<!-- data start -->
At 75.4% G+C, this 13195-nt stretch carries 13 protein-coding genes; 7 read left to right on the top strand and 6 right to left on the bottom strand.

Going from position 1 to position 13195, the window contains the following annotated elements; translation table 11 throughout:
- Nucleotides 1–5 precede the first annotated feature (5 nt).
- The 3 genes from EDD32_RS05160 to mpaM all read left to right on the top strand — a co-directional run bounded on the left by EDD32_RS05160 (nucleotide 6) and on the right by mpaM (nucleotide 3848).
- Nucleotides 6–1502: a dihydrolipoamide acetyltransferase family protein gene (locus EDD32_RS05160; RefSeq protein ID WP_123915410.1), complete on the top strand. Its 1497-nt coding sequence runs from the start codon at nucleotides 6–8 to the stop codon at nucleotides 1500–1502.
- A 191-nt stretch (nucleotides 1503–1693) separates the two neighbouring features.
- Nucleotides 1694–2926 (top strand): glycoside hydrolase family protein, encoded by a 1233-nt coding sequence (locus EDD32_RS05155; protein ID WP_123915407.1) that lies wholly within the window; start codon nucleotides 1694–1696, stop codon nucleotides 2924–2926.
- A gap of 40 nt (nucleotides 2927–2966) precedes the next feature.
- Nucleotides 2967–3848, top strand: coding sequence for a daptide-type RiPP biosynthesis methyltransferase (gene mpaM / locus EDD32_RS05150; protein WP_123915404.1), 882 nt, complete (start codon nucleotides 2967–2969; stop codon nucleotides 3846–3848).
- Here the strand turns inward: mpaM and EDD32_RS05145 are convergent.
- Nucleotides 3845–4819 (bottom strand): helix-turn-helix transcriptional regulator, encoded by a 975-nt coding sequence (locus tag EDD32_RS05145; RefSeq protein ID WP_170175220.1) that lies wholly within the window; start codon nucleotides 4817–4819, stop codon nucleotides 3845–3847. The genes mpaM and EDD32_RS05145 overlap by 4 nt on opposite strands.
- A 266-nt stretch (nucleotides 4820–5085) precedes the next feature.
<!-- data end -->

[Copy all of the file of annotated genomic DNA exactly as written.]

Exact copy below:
At 75.4% G+C, this 13195-nt stretch carries 13 protein-coding genes; 7 read left to right on the top strand and 6 right to left on the bottom strand.

Going from position 1 to position 13195, the window contains the following annotated elements; translation table 11 throughout:
- Nucleotides 1–5 precede the first annotated feature (5 nt).
- The 3 genes from EDD32_RS05160 to mpaM all read left to right on the top strand — a co-directional run bounded on the left by EDD32_RS05160 (nucleotide 6) and on the right by mpaM (nucleotide 3848).
- Nucleotides 6–1502: a dihydrolipoamide acetyltransferase family protein gene (locus EDD32_RS05160; RefSeq protein ID WP_123915410.1), complete on the top strand. Its 1497-nt coding sequence runs from the start codon at nucleotides 6–8 to the stop codon at nucleotides 1500–1502.
- A 191-nt stretch (nucleotides 1503–1693) separates the two neighbouring features.
- Nucleotides 1694–2926 (top strand): glycoside hydrolase family protein, encoded by a 1233-nt coding sequence (locus EDD32_RS05155; protein ID WP_123915407.1) that lies wholly within the window; start codon nucleotides 1694–1696, stop codon nucleotides 2924–2926.
- A gap of 40 nt (nucleotides 2927–2966) precedes the next feature.
- Nucleotides 2967–3848, top strand: coding sequence for a daptide-type RiPP biosynthesis methyltransferase (gene mpaM / locus EDD32_RS05150; protein WP_123915404.1), 882 nt, complete (start codon nucleotides 2967–2969; stop codon nucleotides 3846–3848).
- Here the strand turns inward: mpaM and EDD32_RS05145 are convergent.
- Nucleotides 3845–4819 (bottom strand): helix-turn-helix transcriptional regulator, encoded by a 975-nt coding sequence (locus tag EDD32_RS05145; RefSeq protein ID WP_170175220.1) that lies wholly within the window; start codon nucleotides 4817–4819, stop codon nucleotides 3845–3847. The genes mpaM and EDD32_RS05145 overlap by 4 nt on opposite strands.
- A 266-nt stretch (nucleotides 4820–5085) precedes the next feature.